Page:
Background and Purpose - High-dose human albumin therapy is strongly neuroprotective in models of brain ischemia and trauma and is currently being studied in a pilot-phase clinical stroke trial. Among its actions in ischemia, albumin induces the systemic mobilization of n-3 polyunsaturated fatty acids and may help to replenish polyunsaturated fatty acids lost from neural membranes. Methods - We complexed 25% human albumin to docosahexaenoic acid (DHA; 22:6n-3) and compared its neuroprotective efficacy with that of native albumin in rats with 2-hour focal ischemia produced by intraluminal suture-occlusion of the middle cerebral artery. Results - In animals treated with DHA-albumin, 0.63 g/kg, the improvement in neurobehavioral scores at 72 hours significantly exceeded that of other treatment groups, and the extent of histological protection (86% reduction in cortical infarction) was highly significant and tended to surpass the degree of cortical protection produced by native albumin at 1.25 g/kg (65%). DHA-albumin 0.63 g/kg, but not native albumin, also significantly reduced subcortical infarction and markedly diminished brain swelling. Lipidomic analysis of DHA-albumin-treated postischemic brains revealed a large accumulation of the neuroprotective DHA metabolite, 10,17S-docosatriene, in the ipsilateral hemisphere. Conclusions - The high-grade neuroprotection afforded by the DHA-albumin complex at relatively low albumin doses is clinically advantageous in that it might reduce the likelihood of acute intravascular volume overload and congestive heart failure sometimes induced when patients with compromised cardiovascular function are treated with high-dose albumin.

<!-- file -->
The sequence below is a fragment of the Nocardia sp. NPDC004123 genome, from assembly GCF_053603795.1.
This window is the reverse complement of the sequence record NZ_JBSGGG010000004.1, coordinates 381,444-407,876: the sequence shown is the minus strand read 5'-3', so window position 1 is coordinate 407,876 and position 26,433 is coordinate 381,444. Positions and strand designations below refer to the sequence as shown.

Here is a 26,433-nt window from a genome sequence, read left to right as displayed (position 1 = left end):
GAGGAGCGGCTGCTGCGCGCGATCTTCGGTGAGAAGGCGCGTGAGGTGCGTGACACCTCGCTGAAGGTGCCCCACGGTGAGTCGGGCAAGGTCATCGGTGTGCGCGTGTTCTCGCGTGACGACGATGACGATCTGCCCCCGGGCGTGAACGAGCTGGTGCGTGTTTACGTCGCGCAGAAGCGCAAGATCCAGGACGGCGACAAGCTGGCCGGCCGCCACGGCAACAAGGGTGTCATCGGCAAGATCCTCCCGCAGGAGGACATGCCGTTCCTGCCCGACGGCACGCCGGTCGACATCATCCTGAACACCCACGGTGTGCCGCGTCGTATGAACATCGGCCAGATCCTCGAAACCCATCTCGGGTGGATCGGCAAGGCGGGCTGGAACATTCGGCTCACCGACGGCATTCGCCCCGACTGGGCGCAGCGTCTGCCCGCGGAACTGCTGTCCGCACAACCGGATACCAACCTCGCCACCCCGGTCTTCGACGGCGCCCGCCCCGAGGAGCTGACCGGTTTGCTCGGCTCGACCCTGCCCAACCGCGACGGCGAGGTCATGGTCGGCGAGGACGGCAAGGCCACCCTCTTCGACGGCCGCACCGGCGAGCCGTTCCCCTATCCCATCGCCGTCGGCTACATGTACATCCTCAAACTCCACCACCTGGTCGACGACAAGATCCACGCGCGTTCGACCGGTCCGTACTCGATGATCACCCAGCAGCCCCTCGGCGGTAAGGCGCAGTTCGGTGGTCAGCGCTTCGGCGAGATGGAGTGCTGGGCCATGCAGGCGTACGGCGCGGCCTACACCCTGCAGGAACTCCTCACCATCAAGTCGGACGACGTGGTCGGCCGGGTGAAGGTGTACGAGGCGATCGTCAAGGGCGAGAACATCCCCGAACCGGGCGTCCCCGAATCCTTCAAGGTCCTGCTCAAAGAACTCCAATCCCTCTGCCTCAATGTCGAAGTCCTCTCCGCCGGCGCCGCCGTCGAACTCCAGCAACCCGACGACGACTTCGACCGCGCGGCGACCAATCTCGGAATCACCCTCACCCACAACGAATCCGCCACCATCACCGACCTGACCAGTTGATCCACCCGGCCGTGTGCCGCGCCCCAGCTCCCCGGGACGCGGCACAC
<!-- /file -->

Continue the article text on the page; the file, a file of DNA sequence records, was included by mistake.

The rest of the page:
|Original language||English (US)|
|Number of pages||6|
|State||Published - Jan 2005|
- Fatty acids
ASJC Scopus subject areas
- Cardiology and Cardiovascular Medicine